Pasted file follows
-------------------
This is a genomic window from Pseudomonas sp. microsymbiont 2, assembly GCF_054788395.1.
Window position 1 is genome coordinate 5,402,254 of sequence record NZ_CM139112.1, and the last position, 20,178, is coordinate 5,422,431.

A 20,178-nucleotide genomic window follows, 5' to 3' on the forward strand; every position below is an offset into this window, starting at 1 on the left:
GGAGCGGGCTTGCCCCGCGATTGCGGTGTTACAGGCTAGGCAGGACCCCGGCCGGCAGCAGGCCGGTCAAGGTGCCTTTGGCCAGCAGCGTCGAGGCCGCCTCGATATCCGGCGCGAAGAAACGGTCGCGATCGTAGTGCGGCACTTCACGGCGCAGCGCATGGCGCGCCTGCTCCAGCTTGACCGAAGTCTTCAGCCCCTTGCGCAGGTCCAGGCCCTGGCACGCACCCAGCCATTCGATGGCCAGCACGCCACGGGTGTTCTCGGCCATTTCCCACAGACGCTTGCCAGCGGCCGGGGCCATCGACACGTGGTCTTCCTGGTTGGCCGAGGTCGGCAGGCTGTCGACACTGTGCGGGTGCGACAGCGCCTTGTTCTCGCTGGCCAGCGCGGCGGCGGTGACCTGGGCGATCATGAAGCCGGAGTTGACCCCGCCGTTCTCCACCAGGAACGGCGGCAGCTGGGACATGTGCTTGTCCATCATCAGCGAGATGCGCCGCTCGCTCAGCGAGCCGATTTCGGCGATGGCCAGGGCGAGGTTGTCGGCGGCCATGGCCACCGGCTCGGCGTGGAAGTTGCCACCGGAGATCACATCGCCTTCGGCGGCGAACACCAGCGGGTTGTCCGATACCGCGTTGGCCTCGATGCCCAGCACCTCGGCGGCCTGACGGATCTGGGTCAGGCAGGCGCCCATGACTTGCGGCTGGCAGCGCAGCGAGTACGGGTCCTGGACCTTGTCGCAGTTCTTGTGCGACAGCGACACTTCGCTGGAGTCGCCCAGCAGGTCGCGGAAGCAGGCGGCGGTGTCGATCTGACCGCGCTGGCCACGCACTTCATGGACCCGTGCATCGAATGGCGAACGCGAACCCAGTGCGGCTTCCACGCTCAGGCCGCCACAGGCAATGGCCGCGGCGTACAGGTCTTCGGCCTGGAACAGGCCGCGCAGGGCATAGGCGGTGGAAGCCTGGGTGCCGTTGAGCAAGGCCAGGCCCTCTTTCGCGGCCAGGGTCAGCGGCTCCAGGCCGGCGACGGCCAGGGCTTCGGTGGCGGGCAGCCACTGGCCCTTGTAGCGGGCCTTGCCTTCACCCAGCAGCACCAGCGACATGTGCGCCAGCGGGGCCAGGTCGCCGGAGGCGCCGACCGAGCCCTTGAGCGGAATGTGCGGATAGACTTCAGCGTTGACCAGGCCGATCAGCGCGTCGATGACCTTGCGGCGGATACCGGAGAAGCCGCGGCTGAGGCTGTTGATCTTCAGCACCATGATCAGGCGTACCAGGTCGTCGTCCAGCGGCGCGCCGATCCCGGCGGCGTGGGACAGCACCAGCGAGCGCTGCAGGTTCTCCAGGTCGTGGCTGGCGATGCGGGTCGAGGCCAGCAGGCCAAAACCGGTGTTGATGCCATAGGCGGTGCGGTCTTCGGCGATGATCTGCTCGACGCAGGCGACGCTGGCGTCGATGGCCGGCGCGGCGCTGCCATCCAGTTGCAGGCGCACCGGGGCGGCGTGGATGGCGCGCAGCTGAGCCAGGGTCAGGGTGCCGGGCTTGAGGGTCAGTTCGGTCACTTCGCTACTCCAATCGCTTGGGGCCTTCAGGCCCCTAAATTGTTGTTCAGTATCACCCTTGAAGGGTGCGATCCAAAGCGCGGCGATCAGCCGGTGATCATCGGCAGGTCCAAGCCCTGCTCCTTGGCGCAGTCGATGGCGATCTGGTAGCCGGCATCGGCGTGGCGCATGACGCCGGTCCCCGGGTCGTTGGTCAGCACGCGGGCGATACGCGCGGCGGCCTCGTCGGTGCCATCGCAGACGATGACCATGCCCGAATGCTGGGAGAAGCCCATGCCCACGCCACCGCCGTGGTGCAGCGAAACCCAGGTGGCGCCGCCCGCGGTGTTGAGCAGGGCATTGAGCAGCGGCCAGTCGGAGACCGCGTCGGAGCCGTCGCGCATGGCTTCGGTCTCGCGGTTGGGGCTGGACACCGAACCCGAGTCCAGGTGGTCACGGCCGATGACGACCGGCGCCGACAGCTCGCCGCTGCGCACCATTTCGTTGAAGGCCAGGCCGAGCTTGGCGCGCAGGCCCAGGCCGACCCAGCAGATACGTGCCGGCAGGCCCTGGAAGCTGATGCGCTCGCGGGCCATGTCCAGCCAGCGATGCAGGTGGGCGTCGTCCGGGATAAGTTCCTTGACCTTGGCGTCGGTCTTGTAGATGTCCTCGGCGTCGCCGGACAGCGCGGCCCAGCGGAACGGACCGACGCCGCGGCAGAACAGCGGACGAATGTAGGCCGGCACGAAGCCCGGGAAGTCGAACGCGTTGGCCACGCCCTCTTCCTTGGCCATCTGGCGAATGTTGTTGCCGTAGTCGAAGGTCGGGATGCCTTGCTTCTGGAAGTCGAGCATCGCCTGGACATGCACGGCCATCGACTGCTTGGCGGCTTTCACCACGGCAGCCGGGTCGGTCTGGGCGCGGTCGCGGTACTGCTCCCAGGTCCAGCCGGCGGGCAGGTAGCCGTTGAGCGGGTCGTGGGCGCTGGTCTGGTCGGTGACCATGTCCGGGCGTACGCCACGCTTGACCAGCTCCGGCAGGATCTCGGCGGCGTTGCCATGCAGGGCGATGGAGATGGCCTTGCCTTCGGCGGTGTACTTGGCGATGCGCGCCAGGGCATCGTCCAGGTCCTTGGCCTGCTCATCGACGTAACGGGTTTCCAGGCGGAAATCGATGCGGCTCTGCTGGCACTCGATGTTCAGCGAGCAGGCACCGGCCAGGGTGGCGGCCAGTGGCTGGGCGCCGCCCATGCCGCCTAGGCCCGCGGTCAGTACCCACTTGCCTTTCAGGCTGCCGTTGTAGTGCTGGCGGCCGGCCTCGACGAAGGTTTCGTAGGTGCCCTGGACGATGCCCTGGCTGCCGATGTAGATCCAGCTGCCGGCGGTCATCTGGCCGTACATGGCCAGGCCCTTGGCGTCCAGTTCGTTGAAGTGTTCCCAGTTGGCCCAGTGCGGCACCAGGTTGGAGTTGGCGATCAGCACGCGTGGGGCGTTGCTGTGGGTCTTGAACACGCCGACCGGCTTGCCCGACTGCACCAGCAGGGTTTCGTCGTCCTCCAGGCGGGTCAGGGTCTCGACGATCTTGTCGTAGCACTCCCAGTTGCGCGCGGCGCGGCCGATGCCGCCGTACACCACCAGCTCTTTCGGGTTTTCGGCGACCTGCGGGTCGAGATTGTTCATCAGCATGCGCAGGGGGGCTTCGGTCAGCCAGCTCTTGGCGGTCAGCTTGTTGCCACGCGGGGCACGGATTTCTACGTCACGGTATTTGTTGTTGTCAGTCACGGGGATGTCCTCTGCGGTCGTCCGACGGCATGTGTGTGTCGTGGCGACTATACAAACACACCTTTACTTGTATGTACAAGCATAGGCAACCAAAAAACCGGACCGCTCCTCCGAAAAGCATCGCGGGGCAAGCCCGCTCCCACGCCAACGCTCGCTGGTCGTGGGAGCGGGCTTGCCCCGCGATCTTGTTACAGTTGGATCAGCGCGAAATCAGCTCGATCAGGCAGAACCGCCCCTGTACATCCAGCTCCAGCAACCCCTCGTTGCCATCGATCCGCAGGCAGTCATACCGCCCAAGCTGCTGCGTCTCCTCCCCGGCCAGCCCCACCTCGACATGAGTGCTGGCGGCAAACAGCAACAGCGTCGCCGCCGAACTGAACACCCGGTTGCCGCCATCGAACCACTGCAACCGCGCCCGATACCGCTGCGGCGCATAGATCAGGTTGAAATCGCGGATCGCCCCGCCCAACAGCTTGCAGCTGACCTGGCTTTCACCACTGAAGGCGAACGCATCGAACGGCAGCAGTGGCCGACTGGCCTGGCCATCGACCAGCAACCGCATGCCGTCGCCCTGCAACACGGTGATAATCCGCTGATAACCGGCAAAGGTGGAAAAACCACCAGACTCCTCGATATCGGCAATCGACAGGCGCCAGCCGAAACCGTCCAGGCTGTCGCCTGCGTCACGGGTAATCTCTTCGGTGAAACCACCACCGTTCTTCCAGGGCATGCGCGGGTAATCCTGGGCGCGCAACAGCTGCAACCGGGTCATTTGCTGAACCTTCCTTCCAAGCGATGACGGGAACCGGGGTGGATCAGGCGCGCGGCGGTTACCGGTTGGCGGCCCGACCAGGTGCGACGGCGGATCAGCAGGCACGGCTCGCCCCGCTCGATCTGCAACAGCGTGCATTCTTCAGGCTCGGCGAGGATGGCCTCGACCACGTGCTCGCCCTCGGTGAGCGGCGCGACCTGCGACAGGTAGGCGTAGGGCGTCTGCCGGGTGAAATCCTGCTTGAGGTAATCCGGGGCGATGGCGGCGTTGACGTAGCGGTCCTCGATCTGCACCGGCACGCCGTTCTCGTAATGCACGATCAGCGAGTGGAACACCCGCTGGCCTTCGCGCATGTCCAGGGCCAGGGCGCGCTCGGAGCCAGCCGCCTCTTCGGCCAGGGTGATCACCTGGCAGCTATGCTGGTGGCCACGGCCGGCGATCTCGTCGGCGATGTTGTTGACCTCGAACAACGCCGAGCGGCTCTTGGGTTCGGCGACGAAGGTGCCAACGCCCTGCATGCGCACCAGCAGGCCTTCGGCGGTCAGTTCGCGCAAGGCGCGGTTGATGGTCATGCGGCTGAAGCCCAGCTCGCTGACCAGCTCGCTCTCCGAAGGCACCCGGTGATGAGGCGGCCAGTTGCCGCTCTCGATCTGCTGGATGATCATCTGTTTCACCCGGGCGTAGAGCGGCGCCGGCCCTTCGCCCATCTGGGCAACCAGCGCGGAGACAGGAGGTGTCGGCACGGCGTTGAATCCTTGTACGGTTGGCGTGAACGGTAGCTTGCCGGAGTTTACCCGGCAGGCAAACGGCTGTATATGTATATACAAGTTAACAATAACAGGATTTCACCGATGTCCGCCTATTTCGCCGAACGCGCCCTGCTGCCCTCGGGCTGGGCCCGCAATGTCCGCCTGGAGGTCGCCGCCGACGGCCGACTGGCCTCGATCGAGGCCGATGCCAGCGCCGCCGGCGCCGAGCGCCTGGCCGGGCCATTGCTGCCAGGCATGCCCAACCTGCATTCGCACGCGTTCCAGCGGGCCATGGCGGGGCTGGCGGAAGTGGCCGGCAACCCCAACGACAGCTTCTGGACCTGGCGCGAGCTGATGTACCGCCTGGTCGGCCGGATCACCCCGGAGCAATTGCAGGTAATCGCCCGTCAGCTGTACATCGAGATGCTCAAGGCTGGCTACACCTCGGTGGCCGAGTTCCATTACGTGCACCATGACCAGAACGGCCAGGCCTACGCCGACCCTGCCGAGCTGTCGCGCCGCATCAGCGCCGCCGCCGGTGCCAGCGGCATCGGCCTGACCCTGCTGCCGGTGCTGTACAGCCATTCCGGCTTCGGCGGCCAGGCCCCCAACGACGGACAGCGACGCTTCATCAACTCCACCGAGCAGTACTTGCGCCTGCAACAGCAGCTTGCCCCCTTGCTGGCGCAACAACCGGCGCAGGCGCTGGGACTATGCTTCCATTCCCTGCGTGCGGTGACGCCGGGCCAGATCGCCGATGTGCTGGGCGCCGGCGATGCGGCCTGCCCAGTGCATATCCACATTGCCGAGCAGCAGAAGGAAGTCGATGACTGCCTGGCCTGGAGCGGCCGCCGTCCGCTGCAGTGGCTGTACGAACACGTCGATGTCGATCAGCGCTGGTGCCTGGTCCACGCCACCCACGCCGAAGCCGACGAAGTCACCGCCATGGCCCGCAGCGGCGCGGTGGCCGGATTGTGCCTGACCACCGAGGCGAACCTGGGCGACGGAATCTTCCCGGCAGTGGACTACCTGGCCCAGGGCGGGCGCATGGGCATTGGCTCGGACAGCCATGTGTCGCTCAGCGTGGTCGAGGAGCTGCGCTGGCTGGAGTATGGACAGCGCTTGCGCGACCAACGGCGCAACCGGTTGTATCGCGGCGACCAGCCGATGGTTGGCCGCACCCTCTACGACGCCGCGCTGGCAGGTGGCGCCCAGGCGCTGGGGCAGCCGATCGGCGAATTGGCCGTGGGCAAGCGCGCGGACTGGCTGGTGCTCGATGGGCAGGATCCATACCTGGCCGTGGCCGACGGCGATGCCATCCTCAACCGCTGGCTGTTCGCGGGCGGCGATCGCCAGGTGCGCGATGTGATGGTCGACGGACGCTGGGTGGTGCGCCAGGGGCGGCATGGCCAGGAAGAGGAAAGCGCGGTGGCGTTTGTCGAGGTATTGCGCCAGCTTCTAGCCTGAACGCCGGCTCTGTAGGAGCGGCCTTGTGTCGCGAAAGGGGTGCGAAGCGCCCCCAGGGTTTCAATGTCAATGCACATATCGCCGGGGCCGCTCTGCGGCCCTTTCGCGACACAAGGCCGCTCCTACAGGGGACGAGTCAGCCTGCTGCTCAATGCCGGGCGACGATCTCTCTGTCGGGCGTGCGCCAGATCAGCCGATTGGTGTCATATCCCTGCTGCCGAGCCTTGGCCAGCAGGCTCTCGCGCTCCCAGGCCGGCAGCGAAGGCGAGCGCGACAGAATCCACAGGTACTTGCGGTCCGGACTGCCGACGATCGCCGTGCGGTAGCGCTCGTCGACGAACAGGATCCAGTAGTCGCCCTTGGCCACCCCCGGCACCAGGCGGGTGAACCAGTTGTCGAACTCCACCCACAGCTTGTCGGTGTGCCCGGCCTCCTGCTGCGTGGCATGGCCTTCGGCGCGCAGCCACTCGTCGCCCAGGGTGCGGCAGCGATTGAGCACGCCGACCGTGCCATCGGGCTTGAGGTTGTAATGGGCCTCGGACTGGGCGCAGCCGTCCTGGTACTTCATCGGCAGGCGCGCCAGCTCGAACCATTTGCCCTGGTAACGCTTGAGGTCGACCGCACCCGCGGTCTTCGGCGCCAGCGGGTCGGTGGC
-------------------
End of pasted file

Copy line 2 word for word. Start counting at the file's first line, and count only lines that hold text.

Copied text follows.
Window position 1 is genome coordinate 5,402,254 of sequence record NZ_CM139112.1, and the last position, 20,178, is coordinate 5,422,431.